One September day in 1961, Kim Il Sung visited the Pyongyang Hotel, where the delegates to the historic Fourth Congress of the Workers’ Party of Korea were staying, and had a talk with a woman delegate. When he asked her how many there were in her family, she hesitated.
An official standing beside answered that she and her husband had no children.
“Only two of you? How old are you?” the leader asked again.
She answered in a faint voice that she was 29.
Changing the topic, Kim Il Sung asked where her husband was working and how much her salary was. Then he studied her face carefully.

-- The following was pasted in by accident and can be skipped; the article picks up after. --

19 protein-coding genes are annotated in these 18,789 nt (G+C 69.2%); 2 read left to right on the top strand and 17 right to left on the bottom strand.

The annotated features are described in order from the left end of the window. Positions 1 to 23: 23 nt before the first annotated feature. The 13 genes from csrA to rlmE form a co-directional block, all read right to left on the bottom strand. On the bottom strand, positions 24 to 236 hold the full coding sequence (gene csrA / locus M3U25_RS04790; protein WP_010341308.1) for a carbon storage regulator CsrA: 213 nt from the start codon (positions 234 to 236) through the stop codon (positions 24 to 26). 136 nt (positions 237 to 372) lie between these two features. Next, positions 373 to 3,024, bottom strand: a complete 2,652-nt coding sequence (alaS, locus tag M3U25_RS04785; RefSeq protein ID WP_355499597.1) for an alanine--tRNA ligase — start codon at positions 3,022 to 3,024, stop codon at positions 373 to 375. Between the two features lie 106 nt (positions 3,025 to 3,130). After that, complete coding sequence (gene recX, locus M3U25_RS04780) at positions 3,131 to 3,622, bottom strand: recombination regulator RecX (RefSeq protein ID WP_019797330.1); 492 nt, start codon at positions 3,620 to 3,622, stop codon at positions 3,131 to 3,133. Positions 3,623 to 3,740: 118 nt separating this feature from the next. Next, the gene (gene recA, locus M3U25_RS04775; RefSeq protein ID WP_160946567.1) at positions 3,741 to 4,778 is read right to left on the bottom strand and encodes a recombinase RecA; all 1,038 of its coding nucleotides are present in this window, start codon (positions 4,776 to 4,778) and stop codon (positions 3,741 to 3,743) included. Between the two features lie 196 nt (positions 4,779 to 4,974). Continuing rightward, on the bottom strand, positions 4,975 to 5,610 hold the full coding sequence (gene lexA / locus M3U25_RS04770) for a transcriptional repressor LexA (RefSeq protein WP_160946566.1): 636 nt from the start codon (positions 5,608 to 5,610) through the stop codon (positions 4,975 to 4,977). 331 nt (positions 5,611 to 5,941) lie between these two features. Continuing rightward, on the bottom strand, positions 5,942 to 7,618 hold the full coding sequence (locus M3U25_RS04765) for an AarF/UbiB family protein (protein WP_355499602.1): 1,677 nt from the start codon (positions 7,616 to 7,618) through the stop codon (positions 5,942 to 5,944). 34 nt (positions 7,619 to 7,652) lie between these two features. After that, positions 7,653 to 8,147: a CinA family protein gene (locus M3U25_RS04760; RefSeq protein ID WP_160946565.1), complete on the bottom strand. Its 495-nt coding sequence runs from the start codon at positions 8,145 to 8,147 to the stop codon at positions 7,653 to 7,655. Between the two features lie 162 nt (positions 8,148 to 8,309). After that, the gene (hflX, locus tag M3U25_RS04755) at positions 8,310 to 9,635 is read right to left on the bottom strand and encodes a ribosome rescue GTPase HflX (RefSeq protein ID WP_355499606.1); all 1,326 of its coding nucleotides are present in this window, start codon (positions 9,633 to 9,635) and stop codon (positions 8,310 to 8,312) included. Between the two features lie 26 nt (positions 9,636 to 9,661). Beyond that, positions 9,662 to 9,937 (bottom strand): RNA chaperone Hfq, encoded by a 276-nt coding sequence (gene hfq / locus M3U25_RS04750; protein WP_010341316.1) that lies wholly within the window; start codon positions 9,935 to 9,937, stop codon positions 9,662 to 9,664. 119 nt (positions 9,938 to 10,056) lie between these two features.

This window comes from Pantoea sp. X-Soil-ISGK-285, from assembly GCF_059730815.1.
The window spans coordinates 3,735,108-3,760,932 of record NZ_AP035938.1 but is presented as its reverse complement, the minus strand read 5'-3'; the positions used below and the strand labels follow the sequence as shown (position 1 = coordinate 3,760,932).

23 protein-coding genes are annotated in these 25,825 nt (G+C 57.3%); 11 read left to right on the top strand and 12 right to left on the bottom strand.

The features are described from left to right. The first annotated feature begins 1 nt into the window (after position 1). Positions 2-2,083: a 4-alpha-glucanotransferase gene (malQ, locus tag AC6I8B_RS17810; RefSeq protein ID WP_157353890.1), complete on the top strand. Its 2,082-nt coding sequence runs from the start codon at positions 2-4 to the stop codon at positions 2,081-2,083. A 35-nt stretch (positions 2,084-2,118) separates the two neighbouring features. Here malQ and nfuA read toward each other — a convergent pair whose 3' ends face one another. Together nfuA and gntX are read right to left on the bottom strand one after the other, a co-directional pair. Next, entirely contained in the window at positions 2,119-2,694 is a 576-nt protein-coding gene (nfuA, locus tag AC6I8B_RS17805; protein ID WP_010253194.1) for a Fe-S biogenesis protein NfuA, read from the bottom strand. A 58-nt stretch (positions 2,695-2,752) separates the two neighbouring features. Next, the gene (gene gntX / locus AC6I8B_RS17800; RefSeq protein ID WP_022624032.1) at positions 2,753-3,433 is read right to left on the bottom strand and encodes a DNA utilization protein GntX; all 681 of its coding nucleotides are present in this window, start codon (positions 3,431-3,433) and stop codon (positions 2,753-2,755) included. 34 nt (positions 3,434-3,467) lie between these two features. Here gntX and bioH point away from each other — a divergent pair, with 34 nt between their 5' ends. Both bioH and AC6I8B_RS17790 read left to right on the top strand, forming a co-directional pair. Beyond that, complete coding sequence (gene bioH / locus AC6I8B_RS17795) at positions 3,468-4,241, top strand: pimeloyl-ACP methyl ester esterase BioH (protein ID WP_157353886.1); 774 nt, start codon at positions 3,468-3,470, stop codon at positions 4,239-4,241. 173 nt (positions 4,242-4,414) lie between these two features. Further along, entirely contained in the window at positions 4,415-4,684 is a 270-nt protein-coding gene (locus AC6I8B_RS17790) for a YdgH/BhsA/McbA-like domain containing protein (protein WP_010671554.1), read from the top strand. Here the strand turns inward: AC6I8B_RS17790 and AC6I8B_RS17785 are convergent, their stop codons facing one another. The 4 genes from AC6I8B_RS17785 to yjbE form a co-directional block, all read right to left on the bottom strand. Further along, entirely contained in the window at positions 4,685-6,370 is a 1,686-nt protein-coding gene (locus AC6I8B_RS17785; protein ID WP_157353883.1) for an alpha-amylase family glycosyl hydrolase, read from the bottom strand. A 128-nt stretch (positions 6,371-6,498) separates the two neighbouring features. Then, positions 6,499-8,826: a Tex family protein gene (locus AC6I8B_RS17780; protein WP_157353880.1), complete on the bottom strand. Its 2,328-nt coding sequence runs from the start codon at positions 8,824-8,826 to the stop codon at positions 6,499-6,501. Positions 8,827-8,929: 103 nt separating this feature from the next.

“You don’t look well. Do you have any illness?”
“No. I have just spent some sleepless nights, trying to finish my work before participating in the congress.”
“You look sick although you deny your illness.”
With a worried look, the leader continued: If you are really all right, why don’t you have a child at the age of 29? Surely you look sick.
She was at a loss what to answer.
Then he asked her if her husband did not complain about her failure to give birth.
She burst into tears, moved by his meticulous concern for her agony. She had always felt sorry for her husband although he had never complained.
The leader soothed her, saying that she must receive treatment, give birth and work harder in good health.
Later, he sent her medicine, and she recovered her health, gave birth to a child and named it Un Dok (Benevolence).